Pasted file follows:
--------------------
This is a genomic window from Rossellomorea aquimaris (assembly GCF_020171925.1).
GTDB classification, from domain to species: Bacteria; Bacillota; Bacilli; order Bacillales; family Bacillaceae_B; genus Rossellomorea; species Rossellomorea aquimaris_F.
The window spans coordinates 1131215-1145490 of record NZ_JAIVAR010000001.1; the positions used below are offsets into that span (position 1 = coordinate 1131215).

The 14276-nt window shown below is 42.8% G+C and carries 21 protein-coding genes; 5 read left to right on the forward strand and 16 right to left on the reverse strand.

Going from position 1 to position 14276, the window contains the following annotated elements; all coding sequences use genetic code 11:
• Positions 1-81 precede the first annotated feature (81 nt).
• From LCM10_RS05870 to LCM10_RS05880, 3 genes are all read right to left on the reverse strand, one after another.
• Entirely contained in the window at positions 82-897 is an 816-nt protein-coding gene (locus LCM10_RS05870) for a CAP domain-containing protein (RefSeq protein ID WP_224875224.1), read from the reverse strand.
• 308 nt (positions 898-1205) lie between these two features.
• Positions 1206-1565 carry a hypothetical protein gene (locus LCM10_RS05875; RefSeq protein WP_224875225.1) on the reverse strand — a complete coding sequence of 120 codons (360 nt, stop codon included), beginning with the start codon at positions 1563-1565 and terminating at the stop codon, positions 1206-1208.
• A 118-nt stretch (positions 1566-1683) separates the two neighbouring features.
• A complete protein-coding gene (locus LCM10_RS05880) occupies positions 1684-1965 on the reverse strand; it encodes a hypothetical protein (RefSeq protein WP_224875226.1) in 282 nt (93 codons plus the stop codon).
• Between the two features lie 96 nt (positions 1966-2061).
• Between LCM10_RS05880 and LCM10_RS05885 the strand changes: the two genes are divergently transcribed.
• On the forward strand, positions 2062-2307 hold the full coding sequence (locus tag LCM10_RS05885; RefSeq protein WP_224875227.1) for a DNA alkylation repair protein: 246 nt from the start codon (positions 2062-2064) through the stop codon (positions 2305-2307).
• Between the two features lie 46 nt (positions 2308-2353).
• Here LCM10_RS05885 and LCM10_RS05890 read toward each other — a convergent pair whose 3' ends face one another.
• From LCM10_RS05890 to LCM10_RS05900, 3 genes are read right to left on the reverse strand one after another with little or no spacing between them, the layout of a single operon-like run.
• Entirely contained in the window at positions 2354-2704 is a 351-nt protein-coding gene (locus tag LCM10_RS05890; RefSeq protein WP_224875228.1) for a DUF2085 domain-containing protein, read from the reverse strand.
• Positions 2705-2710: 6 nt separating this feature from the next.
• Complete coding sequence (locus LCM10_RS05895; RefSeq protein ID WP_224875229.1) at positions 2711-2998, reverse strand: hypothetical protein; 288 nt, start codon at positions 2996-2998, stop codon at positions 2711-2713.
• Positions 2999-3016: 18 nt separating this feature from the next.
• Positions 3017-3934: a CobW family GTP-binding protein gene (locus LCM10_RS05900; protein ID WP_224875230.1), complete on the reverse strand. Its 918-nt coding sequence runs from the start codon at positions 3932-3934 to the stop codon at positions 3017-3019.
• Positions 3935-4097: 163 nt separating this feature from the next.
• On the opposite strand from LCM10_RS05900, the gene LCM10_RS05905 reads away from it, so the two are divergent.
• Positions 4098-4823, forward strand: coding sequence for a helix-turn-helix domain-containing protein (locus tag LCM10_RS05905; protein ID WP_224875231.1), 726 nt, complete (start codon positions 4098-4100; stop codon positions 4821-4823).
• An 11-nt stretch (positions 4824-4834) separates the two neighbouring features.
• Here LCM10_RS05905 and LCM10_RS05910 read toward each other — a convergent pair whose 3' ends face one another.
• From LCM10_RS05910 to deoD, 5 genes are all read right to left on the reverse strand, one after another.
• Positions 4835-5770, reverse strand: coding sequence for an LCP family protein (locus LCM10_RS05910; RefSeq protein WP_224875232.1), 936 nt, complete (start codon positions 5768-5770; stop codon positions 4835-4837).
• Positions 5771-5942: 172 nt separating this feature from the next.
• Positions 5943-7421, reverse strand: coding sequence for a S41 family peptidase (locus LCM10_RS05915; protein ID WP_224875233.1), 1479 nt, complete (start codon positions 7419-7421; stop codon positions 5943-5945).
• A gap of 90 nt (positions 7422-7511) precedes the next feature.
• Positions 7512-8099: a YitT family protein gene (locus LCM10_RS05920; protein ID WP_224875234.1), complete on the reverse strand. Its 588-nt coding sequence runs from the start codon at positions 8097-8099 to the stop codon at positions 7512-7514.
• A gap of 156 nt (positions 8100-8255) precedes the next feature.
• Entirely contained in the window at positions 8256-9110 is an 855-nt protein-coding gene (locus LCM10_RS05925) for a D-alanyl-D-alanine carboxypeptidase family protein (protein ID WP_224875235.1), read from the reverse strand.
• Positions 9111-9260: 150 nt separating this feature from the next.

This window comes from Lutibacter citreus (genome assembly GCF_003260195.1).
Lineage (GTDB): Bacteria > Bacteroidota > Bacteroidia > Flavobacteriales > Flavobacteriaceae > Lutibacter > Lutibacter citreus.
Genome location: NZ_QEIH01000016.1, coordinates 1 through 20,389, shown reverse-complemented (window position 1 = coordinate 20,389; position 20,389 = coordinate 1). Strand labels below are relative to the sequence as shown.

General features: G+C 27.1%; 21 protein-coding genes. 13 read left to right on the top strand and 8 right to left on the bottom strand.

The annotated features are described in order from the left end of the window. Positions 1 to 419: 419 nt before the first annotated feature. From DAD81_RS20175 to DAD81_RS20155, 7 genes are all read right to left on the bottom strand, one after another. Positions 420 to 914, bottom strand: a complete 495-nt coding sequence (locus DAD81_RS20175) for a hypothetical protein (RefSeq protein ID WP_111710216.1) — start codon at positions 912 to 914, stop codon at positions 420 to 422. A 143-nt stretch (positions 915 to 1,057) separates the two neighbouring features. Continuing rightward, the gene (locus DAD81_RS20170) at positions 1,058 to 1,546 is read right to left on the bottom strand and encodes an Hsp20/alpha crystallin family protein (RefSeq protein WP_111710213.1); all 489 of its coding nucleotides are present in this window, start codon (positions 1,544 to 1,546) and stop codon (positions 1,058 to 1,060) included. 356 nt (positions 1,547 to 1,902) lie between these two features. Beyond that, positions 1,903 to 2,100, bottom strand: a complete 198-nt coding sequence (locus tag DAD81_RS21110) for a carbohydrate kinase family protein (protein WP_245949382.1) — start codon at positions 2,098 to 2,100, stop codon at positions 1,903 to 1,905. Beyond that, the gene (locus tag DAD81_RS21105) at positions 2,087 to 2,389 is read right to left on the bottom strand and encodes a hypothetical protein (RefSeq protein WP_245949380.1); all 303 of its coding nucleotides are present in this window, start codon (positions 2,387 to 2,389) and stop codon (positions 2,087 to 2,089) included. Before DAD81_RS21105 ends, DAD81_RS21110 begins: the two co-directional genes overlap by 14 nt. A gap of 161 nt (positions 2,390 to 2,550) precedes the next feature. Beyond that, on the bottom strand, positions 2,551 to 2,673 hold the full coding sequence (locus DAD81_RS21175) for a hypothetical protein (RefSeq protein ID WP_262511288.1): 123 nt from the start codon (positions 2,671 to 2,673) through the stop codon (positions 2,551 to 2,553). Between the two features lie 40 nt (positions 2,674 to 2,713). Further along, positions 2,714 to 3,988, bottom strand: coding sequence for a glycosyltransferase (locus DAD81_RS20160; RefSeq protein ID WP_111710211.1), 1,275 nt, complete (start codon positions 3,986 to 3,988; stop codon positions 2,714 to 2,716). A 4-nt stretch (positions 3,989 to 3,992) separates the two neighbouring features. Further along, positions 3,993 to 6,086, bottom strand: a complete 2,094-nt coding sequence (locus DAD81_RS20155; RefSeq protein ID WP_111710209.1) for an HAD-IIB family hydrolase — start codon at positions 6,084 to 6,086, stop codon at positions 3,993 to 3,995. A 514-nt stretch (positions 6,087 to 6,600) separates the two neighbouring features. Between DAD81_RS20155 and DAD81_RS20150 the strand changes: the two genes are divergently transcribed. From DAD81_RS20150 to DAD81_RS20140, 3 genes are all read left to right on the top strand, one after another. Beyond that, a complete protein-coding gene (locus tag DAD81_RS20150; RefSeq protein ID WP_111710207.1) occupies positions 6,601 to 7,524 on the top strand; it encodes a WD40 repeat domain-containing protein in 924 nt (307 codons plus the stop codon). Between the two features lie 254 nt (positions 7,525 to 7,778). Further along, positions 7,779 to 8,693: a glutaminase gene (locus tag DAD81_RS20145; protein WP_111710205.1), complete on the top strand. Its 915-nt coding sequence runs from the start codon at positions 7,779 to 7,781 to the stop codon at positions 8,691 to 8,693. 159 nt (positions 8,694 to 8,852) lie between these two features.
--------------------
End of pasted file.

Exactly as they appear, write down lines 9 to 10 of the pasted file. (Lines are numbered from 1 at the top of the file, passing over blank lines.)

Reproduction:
• 308 nt (positions 898-1205) lie between these two features.
• Positions 1206-1565 carry a hypothetical protein gene (locus LCM10_RS05875; RefSeq protein WP_224875225.1) on the reverse strand — a complete coding sequence of 120 codons (360 nt, stop codon included), beginning with the start codon at positions 1563-1565 and terminating at the stop codon, positions 1206-1208.